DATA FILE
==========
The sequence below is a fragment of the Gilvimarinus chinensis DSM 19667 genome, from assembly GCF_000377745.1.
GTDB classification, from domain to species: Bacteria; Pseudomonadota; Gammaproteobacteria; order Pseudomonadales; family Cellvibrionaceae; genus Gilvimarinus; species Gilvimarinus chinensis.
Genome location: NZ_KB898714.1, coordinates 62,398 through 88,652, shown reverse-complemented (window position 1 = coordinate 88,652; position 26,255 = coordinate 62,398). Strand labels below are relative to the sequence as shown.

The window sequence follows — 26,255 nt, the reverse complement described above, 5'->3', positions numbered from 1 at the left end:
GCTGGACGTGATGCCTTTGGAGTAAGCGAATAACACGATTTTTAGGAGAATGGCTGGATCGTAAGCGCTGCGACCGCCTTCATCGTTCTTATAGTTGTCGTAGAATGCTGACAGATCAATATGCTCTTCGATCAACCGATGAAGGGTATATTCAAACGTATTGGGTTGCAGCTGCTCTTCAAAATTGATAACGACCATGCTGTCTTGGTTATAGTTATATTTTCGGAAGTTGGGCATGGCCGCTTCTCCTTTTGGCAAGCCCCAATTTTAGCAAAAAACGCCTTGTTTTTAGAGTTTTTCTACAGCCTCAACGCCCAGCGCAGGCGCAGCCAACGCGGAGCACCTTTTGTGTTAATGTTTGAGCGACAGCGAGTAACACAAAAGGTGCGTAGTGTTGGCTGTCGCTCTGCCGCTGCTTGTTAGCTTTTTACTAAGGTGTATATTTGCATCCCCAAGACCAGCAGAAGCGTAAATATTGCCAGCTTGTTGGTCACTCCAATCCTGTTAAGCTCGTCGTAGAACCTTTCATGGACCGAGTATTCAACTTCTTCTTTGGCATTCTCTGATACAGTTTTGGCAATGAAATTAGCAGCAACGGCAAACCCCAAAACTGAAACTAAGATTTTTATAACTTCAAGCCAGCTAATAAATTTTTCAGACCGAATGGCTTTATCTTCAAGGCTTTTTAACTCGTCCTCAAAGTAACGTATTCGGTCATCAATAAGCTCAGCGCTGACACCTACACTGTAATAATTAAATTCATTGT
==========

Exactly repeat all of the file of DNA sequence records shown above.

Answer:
The sequence below is a fragment of the Gilvimarinus chinensis DSM 19667 genome, from assembly GCF_000377745.1.
GTDB classification, from domain to species: Bacteria; Pseudomonadota; Gammaproteobacteria; order Pseudomonadales; family Cellvibrionaceae; genus Gilvimarinus; species Gilvimarinus chinensis.
Genome location: NZ_KB898714.1, coordinates 62,398 through 88,652, shown reverse-complemented (window position 1 = coordinate 88,652; position 26,255 = coordinate 62,398). Strand labels below are relative to the sequence as shown.

The window sequence follows — 26,255 nt, the reverse complement described above, 5'->3', positions numbered from 1 at the left end:
GCTGGACGTGATGCCTTTGGAGTAAGCGAATAACACGATTTTTAGGAGAATGGCTGGATCGTAAGCGCTGCGACCGCCTTCATCGTTCTTATAGTTGTCGTAGAATGCTGACAGATCAATATGCTCTTCGATCAACCGATGAAGGGTATATTCAAACGTATTGGGTTGCAGCTGCTCTTCAAAATTGATAACGACCATGCTGTCTTGGTTATAGTTATATTTTCGGAAGTTGGGCATGGCCGCTTCTCCTTTTGGCAAGCCCCAATTTTAGCAAAAAACGCCTTGTTTTTAGAGTTTTTCTACAGCCTCAACGCCCAGCGCAGGCGCAGCCAACGCGGAGCACCTTTTGTGTTAATGTTTGAGCGACAGCGAGTAACACAAAAGGTGCGTAGTGTTGGCTGTCGCTCTGCCGCTGCTTGTTAGCTTTTTACTAAGGTGTATATTTGCATCCCCAAGACCAGCAGAAGCGTAAATATTGCCAGCTTGTTGGTCACTCCAATCCTGTTAAGCTCGTCGTAGAACCTTTCATGGACCGAGTATTCAACTTCTTCTTTGGCATTCTCTGATACAGTTTTGGCAATGAAATTAGCAGCAACGGCAAACCCCAAAACTGAAACTAAGATTTTTATAACTTCAAGCCAGCTAATAAATTTTTCAGACCGAATGGCTTTATCTTCAAGGCTTTTTAACTCGTCCTCAAAGTAACGTATTCGGTCATCAATAAGCTCAGCGCTGACACCTACACTGTAATAATTAAATTCATTGT